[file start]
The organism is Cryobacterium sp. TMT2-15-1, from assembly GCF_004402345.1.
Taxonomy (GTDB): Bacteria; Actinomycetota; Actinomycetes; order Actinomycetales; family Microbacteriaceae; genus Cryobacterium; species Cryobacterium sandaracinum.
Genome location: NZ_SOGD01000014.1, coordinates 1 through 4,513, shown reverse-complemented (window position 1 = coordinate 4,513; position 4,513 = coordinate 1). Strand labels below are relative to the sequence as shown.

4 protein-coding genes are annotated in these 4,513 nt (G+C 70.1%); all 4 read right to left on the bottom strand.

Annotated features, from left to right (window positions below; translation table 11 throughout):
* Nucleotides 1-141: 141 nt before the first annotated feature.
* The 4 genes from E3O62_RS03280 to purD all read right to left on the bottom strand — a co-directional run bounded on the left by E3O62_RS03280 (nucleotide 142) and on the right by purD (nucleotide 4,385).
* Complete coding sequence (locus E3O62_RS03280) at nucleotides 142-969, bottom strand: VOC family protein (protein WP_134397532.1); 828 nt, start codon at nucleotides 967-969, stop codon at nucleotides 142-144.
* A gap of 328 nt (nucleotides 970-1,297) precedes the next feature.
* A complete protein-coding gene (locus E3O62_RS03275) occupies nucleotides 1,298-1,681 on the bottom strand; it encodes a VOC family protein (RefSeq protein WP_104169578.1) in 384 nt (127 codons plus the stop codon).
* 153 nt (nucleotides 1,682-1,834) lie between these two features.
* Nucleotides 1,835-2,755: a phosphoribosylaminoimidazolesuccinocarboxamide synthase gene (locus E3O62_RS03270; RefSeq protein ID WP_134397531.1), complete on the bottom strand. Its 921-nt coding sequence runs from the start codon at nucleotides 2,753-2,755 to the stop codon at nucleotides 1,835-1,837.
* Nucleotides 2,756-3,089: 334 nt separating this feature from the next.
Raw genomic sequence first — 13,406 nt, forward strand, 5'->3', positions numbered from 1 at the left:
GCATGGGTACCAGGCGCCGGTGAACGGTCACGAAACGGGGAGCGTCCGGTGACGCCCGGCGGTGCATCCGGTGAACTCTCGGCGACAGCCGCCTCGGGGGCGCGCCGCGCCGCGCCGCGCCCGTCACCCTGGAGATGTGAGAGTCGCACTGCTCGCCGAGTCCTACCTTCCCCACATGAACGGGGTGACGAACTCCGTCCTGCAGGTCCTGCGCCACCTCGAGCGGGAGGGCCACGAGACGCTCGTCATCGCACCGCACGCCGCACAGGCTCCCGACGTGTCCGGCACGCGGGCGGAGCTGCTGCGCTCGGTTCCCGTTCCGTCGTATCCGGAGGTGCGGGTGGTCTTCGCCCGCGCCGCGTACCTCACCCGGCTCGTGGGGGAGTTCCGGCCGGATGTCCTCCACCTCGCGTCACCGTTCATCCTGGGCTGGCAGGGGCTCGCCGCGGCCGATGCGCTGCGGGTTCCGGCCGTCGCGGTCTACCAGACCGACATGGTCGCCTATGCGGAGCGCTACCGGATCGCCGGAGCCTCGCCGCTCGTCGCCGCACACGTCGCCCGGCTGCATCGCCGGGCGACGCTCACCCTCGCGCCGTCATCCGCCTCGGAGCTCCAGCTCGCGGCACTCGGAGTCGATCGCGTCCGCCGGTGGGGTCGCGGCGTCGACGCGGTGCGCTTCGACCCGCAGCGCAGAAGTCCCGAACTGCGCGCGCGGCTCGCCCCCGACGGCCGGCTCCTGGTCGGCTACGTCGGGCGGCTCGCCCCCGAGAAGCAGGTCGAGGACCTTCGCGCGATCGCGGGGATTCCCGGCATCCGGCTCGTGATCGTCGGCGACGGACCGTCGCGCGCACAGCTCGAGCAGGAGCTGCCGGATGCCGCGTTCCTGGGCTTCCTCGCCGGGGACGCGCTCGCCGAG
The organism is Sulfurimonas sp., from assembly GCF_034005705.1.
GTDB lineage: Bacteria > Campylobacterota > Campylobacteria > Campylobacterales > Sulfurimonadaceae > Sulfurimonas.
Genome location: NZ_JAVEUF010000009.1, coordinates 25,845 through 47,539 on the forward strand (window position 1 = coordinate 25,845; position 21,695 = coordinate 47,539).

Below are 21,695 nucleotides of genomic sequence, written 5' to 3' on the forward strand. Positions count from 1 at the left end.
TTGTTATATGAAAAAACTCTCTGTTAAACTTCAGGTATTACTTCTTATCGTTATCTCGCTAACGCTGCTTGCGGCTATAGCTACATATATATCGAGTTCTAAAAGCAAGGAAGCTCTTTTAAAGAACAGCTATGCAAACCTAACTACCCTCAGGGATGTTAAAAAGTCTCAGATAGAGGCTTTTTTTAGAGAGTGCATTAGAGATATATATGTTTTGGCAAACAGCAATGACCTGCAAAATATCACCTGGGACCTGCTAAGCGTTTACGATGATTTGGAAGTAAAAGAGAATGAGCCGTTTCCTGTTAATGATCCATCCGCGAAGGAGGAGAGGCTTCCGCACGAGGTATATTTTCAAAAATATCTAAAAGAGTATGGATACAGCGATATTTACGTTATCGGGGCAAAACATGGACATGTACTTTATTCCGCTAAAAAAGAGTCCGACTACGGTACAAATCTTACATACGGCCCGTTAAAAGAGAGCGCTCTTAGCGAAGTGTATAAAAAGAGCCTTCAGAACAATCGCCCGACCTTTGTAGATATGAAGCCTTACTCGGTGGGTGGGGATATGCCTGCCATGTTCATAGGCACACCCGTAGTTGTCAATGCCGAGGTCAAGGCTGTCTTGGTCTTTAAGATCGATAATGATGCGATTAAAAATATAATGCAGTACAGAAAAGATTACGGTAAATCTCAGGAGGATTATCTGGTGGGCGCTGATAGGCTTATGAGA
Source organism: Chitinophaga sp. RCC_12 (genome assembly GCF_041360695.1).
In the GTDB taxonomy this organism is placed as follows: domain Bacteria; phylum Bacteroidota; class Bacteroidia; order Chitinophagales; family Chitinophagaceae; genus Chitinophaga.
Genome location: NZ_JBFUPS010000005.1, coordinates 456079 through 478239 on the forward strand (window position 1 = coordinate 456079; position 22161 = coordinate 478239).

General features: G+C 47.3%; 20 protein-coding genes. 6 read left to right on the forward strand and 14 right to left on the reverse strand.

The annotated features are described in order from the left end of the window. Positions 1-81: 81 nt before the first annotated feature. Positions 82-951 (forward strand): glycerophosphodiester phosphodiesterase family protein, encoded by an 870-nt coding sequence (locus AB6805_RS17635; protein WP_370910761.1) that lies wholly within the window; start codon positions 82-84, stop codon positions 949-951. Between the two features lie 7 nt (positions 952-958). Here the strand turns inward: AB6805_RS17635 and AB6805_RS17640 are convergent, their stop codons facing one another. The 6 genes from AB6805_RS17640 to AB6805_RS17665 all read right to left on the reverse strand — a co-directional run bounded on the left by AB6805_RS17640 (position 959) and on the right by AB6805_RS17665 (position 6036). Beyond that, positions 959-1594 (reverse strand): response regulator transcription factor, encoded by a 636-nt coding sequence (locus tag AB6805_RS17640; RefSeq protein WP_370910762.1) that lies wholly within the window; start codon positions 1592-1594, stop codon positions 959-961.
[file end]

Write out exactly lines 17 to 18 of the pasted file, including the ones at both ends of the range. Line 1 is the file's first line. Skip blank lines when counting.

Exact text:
GTDB lineage: Bacteria > Campylobacterota > Campylobacteria > Campylobacterales > Sulfurimonadaceae > Sulfurimonas.
Genome location: NZ_JAVEUF010000009.1, coordinates 25,845 through 47,539 on the forward strand (window position 1 = coordinate 25,845; position 21,695 = coordinate 47,539).